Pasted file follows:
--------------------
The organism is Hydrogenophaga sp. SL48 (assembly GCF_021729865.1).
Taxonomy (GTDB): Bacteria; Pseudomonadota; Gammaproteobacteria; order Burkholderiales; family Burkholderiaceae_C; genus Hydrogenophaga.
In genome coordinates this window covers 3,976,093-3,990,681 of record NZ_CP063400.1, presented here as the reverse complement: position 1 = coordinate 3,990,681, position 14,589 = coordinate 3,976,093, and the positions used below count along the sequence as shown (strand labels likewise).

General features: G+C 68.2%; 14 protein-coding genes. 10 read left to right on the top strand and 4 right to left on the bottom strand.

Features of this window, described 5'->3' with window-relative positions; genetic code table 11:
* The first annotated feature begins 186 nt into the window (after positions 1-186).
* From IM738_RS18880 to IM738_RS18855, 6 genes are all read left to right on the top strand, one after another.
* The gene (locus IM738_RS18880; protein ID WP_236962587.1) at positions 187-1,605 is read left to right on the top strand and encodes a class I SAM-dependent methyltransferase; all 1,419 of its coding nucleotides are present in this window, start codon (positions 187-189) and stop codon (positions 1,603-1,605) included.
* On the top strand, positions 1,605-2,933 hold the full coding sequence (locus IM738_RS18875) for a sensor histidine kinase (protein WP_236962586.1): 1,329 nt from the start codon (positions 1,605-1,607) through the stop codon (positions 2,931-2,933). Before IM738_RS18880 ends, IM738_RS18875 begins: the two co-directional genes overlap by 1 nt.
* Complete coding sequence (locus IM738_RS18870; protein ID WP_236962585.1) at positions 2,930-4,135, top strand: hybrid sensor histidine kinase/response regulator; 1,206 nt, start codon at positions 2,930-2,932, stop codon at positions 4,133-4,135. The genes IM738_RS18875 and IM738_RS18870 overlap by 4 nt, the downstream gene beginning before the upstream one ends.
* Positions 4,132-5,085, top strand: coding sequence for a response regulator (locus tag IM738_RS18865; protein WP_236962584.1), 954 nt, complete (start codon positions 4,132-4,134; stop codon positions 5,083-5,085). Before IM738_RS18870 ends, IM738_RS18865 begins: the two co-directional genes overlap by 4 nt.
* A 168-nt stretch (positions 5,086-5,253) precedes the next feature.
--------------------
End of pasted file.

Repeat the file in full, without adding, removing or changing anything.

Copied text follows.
The organism is Hydrogenophaga sp. SL48 (assembly GCF_021729865.1).
Taxonomy (GTDB): Bacteria; Pseudomonadota; Gammaproteobacteria; order Burkholderiales; family Burkholderiaceae_C; genus Hydrogenophaga.
In genome coordinates this window covers 3,976,093-3,990,681 of record NZ_CP063400.1, presented here as the reverse complement: position 1 = coordinate 3,990,681, position 14,589 = coordinate 3,976,093, and the positions used below count along the sequence as shown (strand labels likewise).

General features: G+C 68.2%; 14 protein-coding genes. 10 read left to right on the top strand and 4 right to left on the bottom strand.

Features of this window, described 5'->3' with window-relative positions; genetic code table 11:
* The first annotated feature begins 186 nt into the window (after positions 1-186).
* From IM738_RS18880 to IM738_RS18855, 6 genes are all read left to right on the top strand, one after another.
* The gene (locus IM738_RS18880; protein ID WP_236962587.1) at positions 187-1,605 is read left to right on the top strand and encodes a class I SAM-dependent methyltransferase; all 1,419 of its coding nucleotides are present in this window, start codon (positions 187-189) and stop codon (positions 1,603-1,605) included.
* On the top strand, positions 1,605-2,933 hold the full coding sequence (locus IM738_RS18875) for a sensor histidine kinase (protein WP_236962586.1): 1,329 nt from the start codon (positions 1,605-1,607) through the stop codon (positions 2,931-2,933). Before IM738_RS18880 ends, IM738_RS18875 begins: the two co-directional genes overlap by 1 nt.
* Complete coding sequence (locus IM738_RS18870; protein ID WP_236962585.1) at positions 2,930-4,135, top strand: hybrid sensor histidine kinase/response regulator; 1,206 nt, start codon at positions 2,930-2,932, stop codon at positions 4,133-4,135. The genes IM738_RS18875 and IM738_RS18870 overlap by 4 nt, the downstream gene beginning before the upstream one ends.
* Positions 4,132-5,085, top strand: coding sequence for a response regulator (locus tag IM738_RS18865; protein WP_236962584.1), 954 nt, complete (start codon positions 4,132-4,134; stop codon positions 5,083-5,085). Before IM738_RS18870 ends, IM738_RS18865 begins: the two co-directional genes overlap by 4 nt.
* A 168-nt stretch (positions 5,086-5,253) precedes the next feature.